The quality of your data is often an issue as to why your algorithm gives poor predictions. Having a clean large consistent data set is quite difficult to obtain. I would like to recommend a cheat sheet with the sources of best free data sets that you might be interested in to use while doing computer vision, sentiment analysis, NLP, financial predictions, etc.
What are some open datasets for machine learning? We at Gengo decided to create the ultimate cheat sheet for high quality datasets. These range from the vast (looking at you, Kaggle) or the highly specific (data for self-driving cars).
First, a couple of pointers to keep in mind when searching for datasets. According to Dataquest:
- A dataset shouldn’t be messy, because you don’t want to spend a lot of time cleaning data.
- A dataset shouldn’t have too many rows or columns, so it’s easy to work with.
- The cleaner the data, the better — cleaning a large data set can be very time consuming.
- There should be an interesting question that can be answered with the data.
Let’s get to it!
Kaggle: A data science site that contains a variety of externally-contributed interesting datasets. You can find all kinds of niche datasets in its master list, from ramen ratings to basketball data to and even seattle pet licenses.
UCI Machine Learning Repository: One of the oldest sources of datasets on the web, and a great first stop when looking for interesting datasets. Although the data sets are user-contributed, and thus have varying levels of cleanliness, the vast majority are clean. You can download data directly from the UCI Machine Learning repository, without registration.
Public Government datasets
Data.gov: This site makes it possible to download data from multiple US government agencies. Data can range from government budgets to school performance scores. Be warned though: much of the data requires additional research.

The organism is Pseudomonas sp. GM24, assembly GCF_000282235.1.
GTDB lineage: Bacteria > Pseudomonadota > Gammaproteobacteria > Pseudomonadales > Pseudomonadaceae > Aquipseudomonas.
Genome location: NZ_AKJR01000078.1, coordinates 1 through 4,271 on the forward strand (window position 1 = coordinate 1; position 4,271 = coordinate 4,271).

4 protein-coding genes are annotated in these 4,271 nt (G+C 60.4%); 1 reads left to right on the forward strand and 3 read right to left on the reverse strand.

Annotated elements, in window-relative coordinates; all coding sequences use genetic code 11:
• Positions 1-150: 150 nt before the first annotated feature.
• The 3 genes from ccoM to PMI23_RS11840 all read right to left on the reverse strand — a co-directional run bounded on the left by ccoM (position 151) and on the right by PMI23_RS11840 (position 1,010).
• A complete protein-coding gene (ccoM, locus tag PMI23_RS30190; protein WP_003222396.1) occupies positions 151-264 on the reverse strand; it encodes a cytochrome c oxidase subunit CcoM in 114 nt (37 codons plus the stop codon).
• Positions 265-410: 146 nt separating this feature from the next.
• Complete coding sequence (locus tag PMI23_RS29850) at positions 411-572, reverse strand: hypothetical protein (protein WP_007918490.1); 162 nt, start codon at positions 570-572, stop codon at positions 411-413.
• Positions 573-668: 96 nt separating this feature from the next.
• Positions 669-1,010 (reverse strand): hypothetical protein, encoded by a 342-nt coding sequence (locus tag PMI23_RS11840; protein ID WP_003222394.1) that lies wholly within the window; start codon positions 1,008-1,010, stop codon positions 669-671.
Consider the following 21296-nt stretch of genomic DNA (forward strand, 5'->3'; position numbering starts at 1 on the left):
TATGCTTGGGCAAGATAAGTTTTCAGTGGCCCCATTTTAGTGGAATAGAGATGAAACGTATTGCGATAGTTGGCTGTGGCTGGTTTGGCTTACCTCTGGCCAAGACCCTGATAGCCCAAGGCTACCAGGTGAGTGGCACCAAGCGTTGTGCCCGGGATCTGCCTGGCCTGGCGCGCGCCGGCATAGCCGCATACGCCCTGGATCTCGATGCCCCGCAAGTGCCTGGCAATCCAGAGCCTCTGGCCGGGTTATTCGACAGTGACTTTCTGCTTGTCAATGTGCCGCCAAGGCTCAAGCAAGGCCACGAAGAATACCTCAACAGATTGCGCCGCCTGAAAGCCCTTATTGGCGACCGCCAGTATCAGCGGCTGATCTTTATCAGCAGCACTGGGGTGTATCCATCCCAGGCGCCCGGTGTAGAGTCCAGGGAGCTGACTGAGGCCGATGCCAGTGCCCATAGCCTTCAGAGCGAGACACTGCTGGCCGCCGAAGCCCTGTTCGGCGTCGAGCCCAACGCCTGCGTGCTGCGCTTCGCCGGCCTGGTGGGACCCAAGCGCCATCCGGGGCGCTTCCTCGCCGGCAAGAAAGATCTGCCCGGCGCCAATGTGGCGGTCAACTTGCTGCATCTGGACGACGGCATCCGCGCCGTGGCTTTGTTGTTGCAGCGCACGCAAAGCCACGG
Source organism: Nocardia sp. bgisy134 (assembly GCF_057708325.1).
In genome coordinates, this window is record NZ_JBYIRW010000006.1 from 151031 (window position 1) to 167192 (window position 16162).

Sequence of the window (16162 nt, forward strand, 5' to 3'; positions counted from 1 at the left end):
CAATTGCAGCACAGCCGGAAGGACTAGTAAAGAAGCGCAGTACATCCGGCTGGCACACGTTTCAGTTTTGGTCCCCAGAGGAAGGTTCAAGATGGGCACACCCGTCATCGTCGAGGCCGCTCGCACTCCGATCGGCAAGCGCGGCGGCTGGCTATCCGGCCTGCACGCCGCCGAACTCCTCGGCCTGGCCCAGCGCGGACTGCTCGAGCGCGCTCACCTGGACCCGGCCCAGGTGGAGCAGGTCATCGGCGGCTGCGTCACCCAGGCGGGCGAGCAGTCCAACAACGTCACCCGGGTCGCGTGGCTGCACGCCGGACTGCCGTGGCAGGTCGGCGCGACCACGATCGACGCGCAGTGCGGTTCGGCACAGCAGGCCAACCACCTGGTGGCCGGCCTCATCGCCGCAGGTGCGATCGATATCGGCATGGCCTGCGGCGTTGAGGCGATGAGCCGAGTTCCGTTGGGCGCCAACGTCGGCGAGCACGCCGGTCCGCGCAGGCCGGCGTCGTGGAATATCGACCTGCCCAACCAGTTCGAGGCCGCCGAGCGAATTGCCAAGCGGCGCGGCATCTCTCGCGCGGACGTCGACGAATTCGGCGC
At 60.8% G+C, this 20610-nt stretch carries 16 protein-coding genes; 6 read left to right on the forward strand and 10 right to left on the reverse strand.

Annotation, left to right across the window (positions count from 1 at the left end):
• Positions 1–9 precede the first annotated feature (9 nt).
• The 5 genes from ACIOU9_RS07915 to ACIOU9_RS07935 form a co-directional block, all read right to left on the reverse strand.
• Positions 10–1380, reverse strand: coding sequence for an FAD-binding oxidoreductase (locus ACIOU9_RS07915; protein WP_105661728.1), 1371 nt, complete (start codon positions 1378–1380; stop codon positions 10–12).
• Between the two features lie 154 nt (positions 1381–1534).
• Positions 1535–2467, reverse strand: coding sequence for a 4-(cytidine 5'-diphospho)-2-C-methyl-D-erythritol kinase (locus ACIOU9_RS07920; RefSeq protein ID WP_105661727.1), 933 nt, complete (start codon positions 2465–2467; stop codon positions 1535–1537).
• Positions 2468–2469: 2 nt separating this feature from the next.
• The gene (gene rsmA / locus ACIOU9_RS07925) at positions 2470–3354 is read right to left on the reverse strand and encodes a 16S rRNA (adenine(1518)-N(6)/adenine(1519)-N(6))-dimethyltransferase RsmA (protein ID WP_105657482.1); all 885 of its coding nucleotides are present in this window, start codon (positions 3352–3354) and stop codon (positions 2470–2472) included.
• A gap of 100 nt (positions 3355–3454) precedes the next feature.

Food Environment Atlas: Contains data on how local food choices affect diet in the US.
School system finances: A survey of the finances of school systems in the US.
Chronic disease data: Data on chronic disease indicators in areas across the US.
The US National Center for Education Statistics: Data on educational institutions and education demographics from the US and around the world.
The UK Data Centre: The UK’s largest collection of social, economic and population data.
Data USA: A comprehensive visualization of US public data.
Finance & Economics
Quandl: A good source for economic and financial data – useful for building models to predict economic indicators or stock prices.
World Bank Open Data: Datasets covering population demographics and a huge number of economic and development indicators from across the world.
IMF Data: The International Monetary Fund publishes data on international finances, debt rates, foreign exchange reserves, commodity prices and investments.
Financial Times Market Data: Up to date information on financial markets from around the world, including stock price indexes, commodities and foreign exchange.
Google Trends: Examine and analyze data on internet search activity and trending news stories around the world.
American Economic Association (AEA): A good source to find US macroeconomic data.
Machine Learning Datasets:
Labelme: A large dataset of annotated images.
ImageNet: The de-facto image dataset for new algorithms. Is organized according to the WordNet hierarchy, in which each node of the hierarchy is depicted by hundreds and thousands of images.
LSUN: Scene understanding with many ancillary tasks (room layout estimation, saliency prediction, etc.)
MS COCO: Generic image understanding and captioning.
COIL100 : 100 different objects imaged at every angle in a 360 rotation.
Visual Genome: Very detailed visual knowledge base with captioning of ~100K images.
Google’s Open Images: A collection of 9 million URLs to images “that have been annotated with labels spanning over 6,000 categories” under Creative Commons.